News Nuggets: Kerry Washington, Geena Davis battling Annette Bening to be an Oscars governor

Actresses Kerry Washington, Geena Davis, and Amy Madigan are challenging incumbent Annette Bening to be a governor for the Academy of Motion Picture Arts and Sciences. Each branch of the film academy has three governors on staggered terms, so one of them is up for election every year. It is Bening’s turn to either be re-elected or replaced by this Friday’s deadline. Results will be announced next week. The other two acting branch governors are Ed Begley, Jr. and Tom Hanks. Cheryl Boone Isaacs, the current Academy president overseeing the Oscars, is on the ballot again for the public relations branch. If she does not get re-elected, she will only be a one-term president. Producers branch governor Gale Ann Hurd is being challenged by Albert Berger, Jennifer Fox, Jennifer Todd, and Gail Mutrux. Writers branch governor Phil Alden Robinson faces off against Larry Karaszewski, Callie Khouri, and John Logan. Directors branch governor Lisa Cholodenko is up against Lee Daniels, Jason Reitman, and Edward Zwick. Hollywood Reporter.

Rosie O’Donnell is in serious negotiations to return to the ABC daytime talk show “The View” as a co-host. The couch is almost bare with Whoopi Goldberg as the only remaining host after the pending departures of Sherri Shepherd and Jenny McCarthy. Part of O’Donnell’s contract may be that she has approval rights of other hosts. Will that mean she would decline the possibility of Meghan McCain, the daughter of Republican Senator John McCain, who has guested on the show many times? She also might have a problem with former VP candidate Sarah Palin. Other possible names that have been floated recently are Mario Cantone (“Sex and the City”) and Jane Lynch (“Glee“). E! Online.

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Ryan Lattanzio wonders if the new Richard Linklater film “Boyhood” is the “most radically inventive film experience of the year.” He says that it “overflows with beauty, truth, ingenuity, humanity, and tenderness, and it firmly places the director in the pantheon of cinema’s great auteurs.” The film was shot over a 12-year period, focusing on a boy (Ellar Coltrane) from childhood through his first day of college. It co-stars Ethan Hawke and Patricia Arquette as his parents and opens in limited release this Friday. Thompson on Hollywood.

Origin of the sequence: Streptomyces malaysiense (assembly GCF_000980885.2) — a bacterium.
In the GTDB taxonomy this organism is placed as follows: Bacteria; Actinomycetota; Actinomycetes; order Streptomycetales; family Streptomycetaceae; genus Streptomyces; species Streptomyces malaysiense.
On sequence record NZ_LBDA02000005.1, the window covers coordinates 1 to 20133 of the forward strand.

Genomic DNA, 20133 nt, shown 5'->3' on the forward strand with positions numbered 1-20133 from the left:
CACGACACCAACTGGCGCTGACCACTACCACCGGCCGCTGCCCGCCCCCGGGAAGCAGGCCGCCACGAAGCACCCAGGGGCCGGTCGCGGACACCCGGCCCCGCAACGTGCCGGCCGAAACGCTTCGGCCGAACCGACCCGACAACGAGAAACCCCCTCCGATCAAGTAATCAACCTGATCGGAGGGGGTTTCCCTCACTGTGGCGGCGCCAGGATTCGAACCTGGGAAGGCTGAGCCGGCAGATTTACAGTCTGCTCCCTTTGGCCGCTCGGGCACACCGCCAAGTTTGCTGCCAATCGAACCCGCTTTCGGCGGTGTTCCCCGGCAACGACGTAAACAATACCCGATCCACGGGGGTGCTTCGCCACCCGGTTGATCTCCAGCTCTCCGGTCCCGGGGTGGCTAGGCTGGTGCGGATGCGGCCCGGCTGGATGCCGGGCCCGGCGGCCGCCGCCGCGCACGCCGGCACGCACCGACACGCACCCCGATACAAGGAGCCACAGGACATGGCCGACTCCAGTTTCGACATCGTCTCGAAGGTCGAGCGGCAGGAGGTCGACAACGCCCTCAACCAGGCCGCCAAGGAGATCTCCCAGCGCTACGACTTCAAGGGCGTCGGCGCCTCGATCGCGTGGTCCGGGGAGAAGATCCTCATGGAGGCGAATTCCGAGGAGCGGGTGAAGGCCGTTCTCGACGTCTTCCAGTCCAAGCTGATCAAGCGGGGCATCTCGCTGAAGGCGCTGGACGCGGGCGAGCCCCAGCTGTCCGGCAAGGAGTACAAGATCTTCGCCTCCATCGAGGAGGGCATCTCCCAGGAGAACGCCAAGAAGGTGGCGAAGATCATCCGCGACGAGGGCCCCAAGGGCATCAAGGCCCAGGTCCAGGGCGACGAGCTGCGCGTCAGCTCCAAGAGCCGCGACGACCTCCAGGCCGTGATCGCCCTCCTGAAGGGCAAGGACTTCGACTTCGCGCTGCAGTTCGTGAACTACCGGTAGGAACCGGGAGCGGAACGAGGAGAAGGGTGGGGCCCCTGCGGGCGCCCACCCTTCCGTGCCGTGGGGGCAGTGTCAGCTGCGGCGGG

Even though the first season of “Masters of Sex” had a sweet ending last fall, the new season debuting this Sunday does not carry on that bliss. Executive producer Michelle Ashford says new episodes “are creating much of the emotion and chemistry that sizzled – and fizzled – between the two” main characters of William Masters (Michael Sheen) and Virginia Johnson (Lizzy Caplan). New guest stars this season include Sarah Silverman, Courtney B. Vance, Keke Palmer, and Danny Huston. Episodes will cover the years 1958 to 1961, the beginning of the sexual revolution. USA Today.

Michael Schneider asks if Emmy campaigning is now getting out of hand. He says that it is “so competitive that stars and producers spend a chunk of April, May and June schmoozing at publicity events, participating in panel discussions attended by voters and being interviewed in roundtables” for special Emmy editions. An average campaign for a major show costs between $150,000 and 4500,000, with much of the money spent on billboards, buses, trade publications, events, and online websites. TV Guide.

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Executive producer Don Mischer announces his full production team for the 66th Emmy Awards airing August 25 on NBC. This year’s director will be Glenn Weiss, a nine-time Emmy winner who has directed the Tony Awards for the past 14 years. Co-producer Danette Herman will work on the Emmys for the 25th time. Keith Raywood (“Saturday Night Live“) will be the production designer. Grammy winner Steve Jordan will be the music director, in charge of an all-star ensemble performing throughout the ceremony. Emmys.

Emmy winner Rosemary Murphy dies at age 87 in New York City. Her performance in the 1976 miniseries “Eleanor and Franklin” was the one that brought her the Emmy. In films, she was best known as the neighbor Maudie Atkinson in the 1962 movie “To Kill a Mockingbird.” Other films included “Julia,” “September,” “A Mighty Aphrodite,” and “Savages.” She had a long career on Broadway, with Tony nominations for the plays “Period of Adjustment” (1961), “Any Wednesday” (1964), and “A Delicate Balance” (1967). Variety.

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